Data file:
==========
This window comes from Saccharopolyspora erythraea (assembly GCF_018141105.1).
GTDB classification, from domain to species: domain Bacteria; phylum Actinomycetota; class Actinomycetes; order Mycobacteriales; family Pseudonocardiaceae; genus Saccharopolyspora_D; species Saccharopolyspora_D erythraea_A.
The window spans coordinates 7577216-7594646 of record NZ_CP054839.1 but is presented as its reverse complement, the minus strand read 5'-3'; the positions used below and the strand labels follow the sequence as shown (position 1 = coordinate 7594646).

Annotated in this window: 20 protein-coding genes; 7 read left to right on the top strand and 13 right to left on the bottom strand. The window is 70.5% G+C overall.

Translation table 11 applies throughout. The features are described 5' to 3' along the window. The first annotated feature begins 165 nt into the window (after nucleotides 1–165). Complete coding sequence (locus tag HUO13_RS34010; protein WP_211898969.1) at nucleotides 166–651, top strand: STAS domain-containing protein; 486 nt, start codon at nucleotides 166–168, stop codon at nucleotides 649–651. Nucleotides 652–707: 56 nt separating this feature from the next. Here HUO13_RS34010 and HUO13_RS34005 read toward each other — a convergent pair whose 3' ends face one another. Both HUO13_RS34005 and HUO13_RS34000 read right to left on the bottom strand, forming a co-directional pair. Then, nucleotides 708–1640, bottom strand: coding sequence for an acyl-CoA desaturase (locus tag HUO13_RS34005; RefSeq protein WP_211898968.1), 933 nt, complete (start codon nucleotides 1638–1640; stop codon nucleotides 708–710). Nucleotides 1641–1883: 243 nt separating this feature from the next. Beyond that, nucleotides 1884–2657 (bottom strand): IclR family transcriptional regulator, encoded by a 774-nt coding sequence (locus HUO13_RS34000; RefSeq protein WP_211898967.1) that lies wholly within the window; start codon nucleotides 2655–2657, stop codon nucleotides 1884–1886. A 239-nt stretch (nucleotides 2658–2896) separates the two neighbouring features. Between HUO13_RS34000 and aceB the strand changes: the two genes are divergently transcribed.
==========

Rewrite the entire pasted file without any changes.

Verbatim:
This window comes from Saccharopolyspora erythraea (assembly GCF_018141105.1).
GTDB classification, from domain to species: domain Bacteria; phylum Actinomycetota; class Actinomycetes; order Mycobacteriales; family Pseudonocardiaceae; genus Saccharopolyspora_D; species Saccharopolyspora_D erythraea_A.
The window spans coordinates 7577216-7594646 of record NZ_CP054839.1 but is presented as its reverse complement, the minus strand read 5'-3'; the positions used below and the strand labels follow the sequence as shown (position 1 = coordinate 7594646).

Annotated in this window: 20 protein-coding genes; 7 read left to right on the top strand and 13 right to left on the bottom strand. The window is 70.5% G+C overall.

Translation table 11 applies throughout. The features are described 5' to 3' along the window. The first annotated feature begins 165 nt into the window (after nucleotides 1–165). Complete coding sequence (locus tag HUO13_RS34010; protein WP_211898969.1) at nucleotides 166–651, top strand: STAS domain-containing protein; 486 nt, start codon at nucleotides 166–168, stop codon at nucleotides 649–651. Nucleotides 652–707: 56 nt separating this feature from the next. Here HUO13_RS34010 and HUO13_RS34005 read toward each other — a convergent pair whose 3' ends face one another. Both HUO13_RS34005 and HUO13_RS34000 read right to left on the bottom strand, forming a co-directional pair. Then, nucleotides 708–1640, bottom strand: coding sequence for an acyl-CoA desaturase (locus tag HUO13_RS34005; RefSeq protein WP_211898968.1), 933 nt, complete (start codon nucleotides 1638–1640; stop codon nucleotides 708–710). Nucleotides 1641–1883: 243 nt separating this feature from the next. Beyond that, nucleotides 1884–2657 (bottom strand): IclR family transcriptional regulator, encoded by a 774-nt coding sequence (locus HUO13_RS34000; RefSeq protein WP_211898967.1) that lies wholly within the window; start codon nucleotides 2655–2657, stop codon nucleotides 1884–1886. A 239-nt stretch (nucleotides 2658–2896) separates the two neighbouring features. Between HUO13_RS34000 and aceB the strand changes: the two genes are divergently transcribed.